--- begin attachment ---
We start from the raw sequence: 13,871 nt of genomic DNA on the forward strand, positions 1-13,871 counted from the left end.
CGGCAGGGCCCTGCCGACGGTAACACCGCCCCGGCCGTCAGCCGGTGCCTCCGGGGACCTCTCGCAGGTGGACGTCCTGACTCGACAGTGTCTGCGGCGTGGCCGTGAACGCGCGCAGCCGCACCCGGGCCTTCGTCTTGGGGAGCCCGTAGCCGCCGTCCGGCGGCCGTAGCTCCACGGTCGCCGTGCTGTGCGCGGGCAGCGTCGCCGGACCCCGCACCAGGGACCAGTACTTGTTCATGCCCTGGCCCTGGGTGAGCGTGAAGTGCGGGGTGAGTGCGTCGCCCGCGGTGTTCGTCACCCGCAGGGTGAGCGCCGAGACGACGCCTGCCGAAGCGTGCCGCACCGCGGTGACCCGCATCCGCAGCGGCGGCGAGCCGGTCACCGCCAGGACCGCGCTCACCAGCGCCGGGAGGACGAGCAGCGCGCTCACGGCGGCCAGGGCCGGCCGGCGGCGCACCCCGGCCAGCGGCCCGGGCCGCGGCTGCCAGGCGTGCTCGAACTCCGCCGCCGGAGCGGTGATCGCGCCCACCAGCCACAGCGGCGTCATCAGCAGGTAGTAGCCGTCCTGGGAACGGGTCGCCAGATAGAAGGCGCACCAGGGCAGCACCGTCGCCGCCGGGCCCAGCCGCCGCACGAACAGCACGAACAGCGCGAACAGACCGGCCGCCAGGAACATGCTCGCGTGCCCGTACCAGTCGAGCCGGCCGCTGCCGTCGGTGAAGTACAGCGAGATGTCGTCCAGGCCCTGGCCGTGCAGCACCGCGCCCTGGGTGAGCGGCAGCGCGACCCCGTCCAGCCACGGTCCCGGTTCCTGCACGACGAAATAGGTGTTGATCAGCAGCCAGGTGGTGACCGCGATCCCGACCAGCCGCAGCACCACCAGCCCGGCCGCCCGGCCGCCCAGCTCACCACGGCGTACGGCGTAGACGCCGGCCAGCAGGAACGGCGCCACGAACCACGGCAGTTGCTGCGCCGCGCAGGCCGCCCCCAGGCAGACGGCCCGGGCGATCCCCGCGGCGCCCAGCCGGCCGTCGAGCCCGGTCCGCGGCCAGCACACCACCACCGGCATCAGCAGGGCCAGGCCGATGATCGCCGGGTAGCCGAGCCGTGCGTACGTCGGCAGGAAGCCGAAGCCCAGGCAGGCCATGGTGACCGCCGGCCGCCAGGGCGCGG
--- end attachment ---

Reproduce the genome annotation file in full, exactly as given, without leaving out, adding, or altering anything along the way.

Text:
We start from the raw sequence: 13,871 nt of genomic DNA on the forward strand, positions 1-13,871 counted from the left end.
CGGCAGGGCCCTGCCGACGGTAACACCGCCCCGGCCGTCAGCCGGTGCCTCCGGGGACCTCTCGCAGGTGGACGTCCTGACTCGACAGTGTCTGCGGCGTGGCCGTGAACGCGCGCAGCCGCACCCGGGCCTTCGTCTTGGGGAGCCCGTAGCCGCCGTCCGGCGGCCGTAGCTCCACGGTCGCCGTGCTGTGCGCGGGCAGCGTCGCCGGACCCCGCACCAGGGACCAGTACTTGTTCATGCCCTGGCCCTGGGTGAGCGTGAAGTGCGGGGTGAGTGCGTCGCCCGCGGTGTTCGTCACCCGCAGGGTGAGCGCCGAGACGACGCCTGCCGAAGCGTGCCGCACCGCGGTGACCCGCATCCGCAGCGGCGGCGAGCCGGTCACCGCCAGGACCGCGCTCACCAGCGCCGGGAGGACGAGCAGCGCGCTCACGGCGGCCAGGGCCGGCCGGCGGCGCACCCCGGCCAGCGGCCCGGGCCGCGGCTGCCAGGCGTGCTCGAACTCCGCCGCCGGAGCGGTGATCGCGCCCACCAGCCACAGCGGCGTCATCAGCAGGTAGTAGCCGTCCTGGGAACGGGTCGCCAGATAGAAGGCGCACCAGGGCAGCACCGTCGCCGCCGGGCCCAGCCGCCGCACGAACAGCACGAACAGCGCGAACAGACCGGCCGCCAGGAACATGCTCGCGTGCCCGTACCAGTCGAGCCGGCCGCTGCCGTCGGTGAAGTACAGCGAGATGTCGTCCAGGCCCTGGCCGTGCAGCACCGCGCCCTGGGTGAGCGGCAGCGCGACCCCGTCCAGCCACGGTCCCGGTTCCTGCACGACGAAATAGGTGTTGATCAGCAGCCAGGTGGTGACCGCGATCCCGACCAGCCGCAGCACCACCAGCCCGGCCGCCCGGCCGCCCAGCTCACCACGGCGTACGGCGTAGACGCCGGCCAGCAGGAACGGCGCCACGAACCACGGCAGTTGCTGCGCCGCGCAGGCCGCCCCCAGGCAGACGGCCCGGGCGATCCCCGCGGCGCCCAGCCGGCCGTCGAGCCCGGTCCGCGGCCAGCACACCACCACCGGCATCAGCAGGGCCAGGCCGATGATCGCCGGGTAGCCGAGCCGTGCGTACGTCGGCAGGAAGCCGAAGCCCAGGCAGGCCATGGTGACCGCCGGCCGCCAGGGCGCGG